student Spotlight

October Student Spotlight with Ricardo Aca, BSPA ‘19

october 18 student spotlight

Ricardo’s fascinating story includes his family’s decision to leave Mexico for the American Dream, his viral video speaking out against Trump’s remarks about the Mexican community, being a DREAMer, and his role at “largest grassroots non-profit organization in New York”, Make the Road New York.

What was it like going from working in a Trump hotel to receiving an award at the 2016 CUNY DREAMers Conference for your role in the community (namely the viral video you produced, in which you speak out against Trumps negative remarks about the Mexican community)?
Making that video where I came out as undocumented while working at a Trump hotel changed my life because it gave me a voice at a time when no one was calling out Trump for his remarks on the Mexican community when he called is rapists, drug dealers and criminals. Being an undocumented immigrant we are often afraid to speak up or have a role in politics because it could potentially put the lives of our families at risk but when I did that video I felt I had to say something if no one else was, especially if a presidential candidate is running on an anti-Mexican and xenophobic rhetoric. Working on a Trump Hotel I know for a fact that it is because of immigrants like me and my parents that cities like New York run, we are an integral part of the United States and we deserve to be treated with the same amount of respect as anyone else who is a US citizen.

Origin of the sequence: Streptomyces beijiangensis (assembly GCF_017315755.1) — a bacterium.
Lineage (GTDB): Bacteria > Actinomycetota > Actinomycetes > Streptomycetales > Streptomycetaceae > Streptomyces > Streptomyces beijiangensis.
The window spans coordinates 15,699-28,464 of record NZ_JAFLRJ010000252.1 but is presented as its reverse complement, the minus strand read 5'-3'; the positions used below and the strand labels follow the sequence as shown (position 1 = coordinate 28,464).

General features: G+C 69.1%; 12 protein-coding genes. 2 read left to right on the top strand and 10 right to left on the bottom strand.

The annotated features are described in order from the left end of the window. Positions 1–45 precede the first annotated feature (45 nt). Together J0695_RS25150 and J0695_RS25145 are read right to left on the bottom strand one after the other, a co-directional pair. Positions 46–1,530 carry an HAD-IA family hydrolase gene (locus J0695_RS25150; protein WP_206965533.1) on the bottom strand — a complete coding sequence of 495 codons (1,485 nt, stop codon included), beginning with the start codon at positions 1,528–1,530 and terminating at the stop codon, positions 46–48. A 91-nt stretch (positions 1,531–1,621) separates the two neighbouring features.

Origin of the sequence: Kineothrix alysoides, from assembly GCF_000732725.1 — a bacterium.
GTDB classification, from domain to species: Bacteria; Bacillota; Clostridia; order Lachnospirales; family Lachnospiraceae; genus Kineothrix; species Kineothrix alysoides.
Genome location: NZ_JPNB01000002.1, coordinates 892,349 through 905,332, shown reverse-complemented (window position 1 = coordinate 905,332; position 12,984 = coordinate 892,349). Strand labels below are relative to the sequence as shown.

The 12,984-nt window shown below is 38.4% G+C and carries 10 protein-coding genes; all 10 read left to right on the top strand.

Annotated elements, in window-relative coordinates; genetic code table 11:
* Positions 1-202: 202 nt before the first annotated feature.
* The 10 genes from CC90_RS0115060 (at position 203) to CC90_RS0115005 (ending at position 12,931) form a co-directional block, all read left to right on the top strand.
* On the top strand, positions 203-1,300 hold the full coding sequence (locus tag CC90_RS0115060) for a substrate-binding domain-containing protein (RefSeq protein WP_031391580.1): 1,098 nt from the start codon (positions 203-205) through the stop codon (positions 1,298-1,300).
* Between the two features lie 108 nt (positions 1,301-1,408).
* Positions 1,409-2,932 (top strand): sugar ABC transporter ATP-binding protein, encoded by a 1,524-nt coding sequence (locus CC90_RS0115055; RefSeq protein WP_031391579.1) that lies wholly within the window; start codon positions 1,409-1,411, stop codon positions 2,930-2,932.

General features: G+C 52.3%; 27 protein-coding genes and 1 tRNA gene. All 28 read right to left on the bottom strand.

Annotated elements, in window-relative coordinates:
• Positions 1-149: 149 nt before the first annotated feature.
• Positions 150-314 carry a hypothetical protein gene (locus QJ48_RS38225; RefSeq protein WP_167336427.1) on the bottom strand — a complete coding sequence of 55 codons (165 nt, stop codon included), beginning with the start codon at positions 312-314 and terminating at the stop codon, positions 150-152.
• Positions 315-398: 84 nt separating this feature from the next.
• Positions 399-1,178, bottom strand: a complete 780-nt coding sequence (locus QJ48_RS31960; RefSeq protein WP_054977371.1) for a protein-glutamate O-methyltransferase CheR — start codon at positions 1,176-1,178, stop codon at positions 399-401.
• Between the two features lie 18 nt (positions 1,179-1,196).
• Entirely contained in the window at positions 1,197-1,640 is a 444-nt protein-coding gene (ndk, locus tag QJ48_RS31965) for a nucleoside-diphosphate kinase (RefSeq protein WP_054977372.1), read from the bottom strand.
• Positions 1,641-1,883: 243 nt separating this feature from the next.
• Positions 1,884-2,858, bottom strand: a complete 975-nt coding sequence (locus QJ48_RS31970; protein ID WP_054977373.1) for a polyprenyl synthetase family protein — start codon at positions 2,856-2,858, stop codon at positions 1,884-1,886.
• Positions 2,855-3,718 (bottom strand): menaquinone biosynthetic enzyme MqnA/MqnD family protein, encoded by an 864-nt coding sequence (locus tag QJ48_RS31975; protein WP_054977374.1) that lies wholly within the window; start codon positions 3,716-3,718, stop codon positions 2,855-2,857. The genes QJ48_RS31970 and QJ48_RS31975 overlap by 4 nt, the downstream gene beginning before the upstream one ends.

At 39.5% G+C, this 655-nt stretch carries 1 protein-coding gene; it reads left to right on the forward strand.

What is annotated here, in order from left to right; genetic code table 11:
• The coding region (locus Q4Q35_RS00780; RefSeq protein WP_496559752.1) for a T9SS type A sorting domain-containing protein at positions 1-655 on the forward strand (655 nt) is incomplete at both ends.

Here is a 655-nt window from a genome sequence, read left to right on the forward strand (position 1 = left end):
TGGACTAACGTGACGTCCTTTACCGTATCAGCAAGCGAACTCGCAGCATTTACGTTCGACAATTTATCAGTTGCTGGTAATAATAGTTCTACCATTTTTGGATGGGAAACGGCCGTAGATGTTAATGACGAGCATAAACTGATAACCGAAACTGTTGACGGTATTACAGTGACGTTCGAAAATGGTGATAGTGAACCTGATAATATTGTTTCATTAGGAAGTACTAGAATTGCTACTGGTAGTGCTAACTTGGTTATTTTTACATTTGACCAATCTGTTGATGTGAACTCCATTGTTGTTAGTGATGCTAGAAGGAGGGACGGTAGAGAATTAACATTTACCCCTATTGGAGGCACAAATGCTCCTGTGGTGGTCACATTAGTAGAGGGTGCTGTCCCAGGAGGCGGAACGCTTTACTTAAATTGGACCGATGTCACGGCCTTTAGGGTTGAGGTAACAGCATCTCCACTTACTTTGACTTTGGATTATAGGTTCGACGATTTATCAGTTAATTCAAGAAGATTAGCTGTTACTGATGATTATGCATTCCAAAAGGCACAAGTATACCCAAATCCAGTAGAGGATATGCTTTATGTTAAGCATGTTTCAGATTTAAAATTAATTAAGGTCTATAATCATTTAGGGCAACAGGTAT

Why did you cross the border to come to America when you were 14? How did you gain your footing in New York City?
I came to the United States because my mother wanted us to have an education, which we couldn’t have in Mexico because we couldn’t afford it and because we didn’t have the support of the government there. In Mexico, if you’re poor, you will likely always be poor. But in the United States if you work hard, it often pays off. And I think that’s been the case for my family and 11 million of undocumented immigrants who live here right now. We work hard because we want a shot at the American Dream. I can honestly say I am currently living my mother’s dream in me obtaining a Bachelor’s Degree and I’m living my dream in being able to pursue a career in public affairs and being able to be openly gay in a city like New York.

What has an education at the Marxe School and in the BSPA program done for you as a DREAMer?
As a Dreamer, being a student in the Public Affairs has shaped me to be a better political advocate for the issues that affect me, like immigration and LGBTQ rights. I have developed a political muscle in understanding how the United States Government works and its history. I have met professors who’ve held positions in government and it’s something that I see for myself in the future. If one day I get to become an American citizen I would like to run for City Council in the 34th District, which covers Bushwick, Brooklyn where I grew up.

Tell us about Make the Road New York and what you do there.
Make the Road NY is the largest grassroots non-profit organization in New York, they have been around for over a decade and they fight for the rights of the immigrant community with offices in Queens, Brooklyn, Long Island, Staten Island and most recently Westchester. I’m a digital organizer there, I manage all social media platforms, update their website and develop digital campaigns that encourage fellow New Yorkers to take action in the fight for dignity and justice for all immigrant and people of color.